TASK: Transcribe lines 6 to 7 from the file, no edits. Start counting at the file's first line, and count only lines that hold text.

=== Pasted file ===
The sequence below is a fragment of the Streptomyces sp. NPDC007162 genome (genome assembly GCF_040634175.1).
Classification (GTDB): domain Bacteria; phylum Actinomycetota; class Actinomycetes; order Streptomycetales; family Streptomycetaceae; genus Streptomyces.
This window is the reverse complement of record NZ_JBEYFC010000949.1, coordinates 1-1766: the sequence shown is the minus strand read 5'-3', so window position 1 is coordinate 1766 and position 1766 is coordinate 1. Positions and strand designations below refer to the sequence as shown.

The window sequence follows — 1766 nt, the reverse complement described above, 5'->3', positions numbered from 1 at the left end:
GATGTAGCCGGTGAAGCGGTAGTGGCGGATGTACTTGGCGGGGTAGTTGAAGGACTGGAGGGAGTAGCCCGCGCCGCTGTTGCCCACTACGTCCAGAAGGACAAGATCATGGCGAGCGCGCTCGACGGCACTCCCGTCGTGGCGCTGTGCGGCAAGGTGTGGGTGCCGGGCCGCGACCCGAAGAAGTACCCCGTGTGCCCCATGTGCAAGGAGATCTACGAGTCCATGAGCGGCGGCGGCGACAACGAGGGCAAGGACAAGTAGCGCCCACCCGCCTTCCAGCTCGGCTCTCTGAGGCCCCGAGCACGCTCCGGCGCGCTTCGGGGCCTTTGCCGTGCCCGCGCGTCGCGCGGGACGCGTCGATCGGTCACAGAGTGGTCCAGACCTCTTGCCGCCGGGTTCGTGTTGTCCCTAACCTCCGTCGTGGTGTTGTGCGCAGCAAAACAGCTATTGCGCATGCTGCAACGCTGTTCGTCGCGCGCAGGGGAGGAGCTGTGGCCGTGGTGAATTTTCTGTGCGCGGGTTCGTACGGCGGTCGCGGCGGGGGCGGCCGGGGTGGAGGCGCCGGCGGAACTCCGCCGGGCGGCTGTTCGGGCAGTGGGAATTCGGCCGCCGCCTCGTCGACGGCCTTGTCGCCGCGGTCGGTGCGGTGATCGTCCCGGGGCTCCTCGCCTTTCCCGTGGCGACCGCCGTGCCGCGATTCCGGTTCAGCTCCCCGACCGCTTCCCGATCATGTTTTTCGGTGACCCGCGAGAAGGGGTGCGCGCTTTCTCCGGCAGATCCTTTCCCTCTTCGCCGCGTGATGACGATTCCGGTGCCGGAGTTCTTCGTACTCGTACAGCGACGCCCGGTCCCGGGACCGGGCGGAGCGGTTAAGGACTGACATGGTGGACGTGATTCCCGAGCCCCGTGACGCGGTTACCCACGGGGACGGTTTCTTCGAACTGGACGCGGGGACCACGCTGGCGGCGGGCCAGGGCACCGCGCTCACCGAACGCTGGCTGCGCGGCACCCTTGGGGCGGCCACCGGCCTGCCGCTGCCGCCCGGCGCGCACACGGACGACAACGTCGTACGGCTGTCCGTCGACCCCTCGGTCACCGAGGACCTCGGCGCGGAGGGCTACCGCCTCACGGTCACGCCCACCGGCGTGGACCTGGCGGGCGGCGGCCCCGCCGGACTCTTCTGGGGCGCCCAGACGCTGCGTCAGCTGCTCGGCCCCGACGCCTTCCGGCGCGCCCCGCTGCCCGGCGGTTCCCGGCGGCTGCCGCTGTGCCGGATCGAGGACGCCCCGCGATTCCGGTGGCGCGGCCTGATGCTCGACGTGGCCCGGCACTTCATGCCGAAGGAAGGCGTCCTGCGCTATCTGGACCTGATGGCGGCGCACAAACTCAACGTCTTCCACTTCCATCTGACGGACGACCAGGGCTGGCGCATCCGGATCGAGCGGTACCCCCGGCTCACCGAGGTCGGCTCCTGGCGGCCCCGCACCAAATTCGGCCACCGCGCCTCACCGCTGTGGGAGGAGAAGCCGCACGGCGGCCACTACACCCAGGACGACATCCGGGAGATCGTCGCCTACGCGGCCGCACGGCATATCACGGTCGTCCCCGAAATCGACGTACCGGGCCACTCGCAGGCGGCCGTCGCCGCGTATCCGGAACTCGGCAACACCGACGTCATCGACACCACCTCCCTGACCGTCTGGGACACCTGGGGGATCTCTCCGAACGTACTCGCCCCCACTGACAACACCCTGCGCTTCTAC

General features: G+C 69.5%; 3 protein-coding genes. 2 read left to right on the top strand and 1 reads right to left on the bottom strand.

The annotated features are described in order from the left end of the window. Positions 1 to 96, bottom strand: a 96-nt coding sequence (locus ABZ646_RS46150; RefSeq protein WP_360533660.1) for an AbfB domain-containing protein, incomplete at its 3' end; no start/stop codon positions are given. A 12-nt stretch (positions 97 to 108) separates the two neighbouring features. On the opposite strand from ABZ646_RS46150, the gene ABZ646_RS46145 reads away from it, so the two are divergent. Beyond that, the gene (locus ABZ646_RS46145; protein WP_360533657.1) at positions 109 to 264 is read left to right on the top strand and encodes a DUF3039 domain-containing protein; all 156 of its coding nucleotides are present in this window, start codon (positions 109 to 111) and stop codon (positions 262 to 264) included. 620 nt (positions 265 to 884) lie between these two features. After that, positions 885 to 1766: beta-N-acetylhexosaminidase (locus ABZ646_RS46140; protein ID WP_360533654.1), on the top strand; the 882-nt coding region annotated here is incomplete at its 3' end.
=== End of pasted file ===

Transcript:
General features: G+C 69.5%; 3 protein-coding genes. 2 read left to right on the top strand and 1 reads right to left on the bottom strand.

The annotated features are described in order from the left end of the window. Positions 1 to 96, bottom strand: a 96-nt coding sequence (locus ABZ646_RS46150; RefSeq protein WP_360533660.1) for an AbfB domain-containing protein, incomplete at its 3' end; no start/stop codon positions are given. A 12-nt stretch (positions 97 to 108) separates the two neighbouring features. On the opposite strand from ABZ646_RS46150, the gene ABZ646_RS46145 reads away from it, so the two are divergent. Beyond that, the gene (locus ABZ646_RS46145; protein WP_360533657.1) at positions 109 to 264 is read left to right on the top strand and encodes a DUF3039 domain-containing protein; all 156 of its coding nucleotides are present in this window, start codon (positions 109 to 111) and stop codon (positions 262 to 264) included. 620 nt (positions 265 to 884) lie between these two features. After that, positions 885 to 1766: beta-N-acetylhexosaminidase (locus ABZ646_RS46140; protein ID WP_360533654.1), on the top strand; the 882-nt coding region annotated here is incomplete at its 3' end.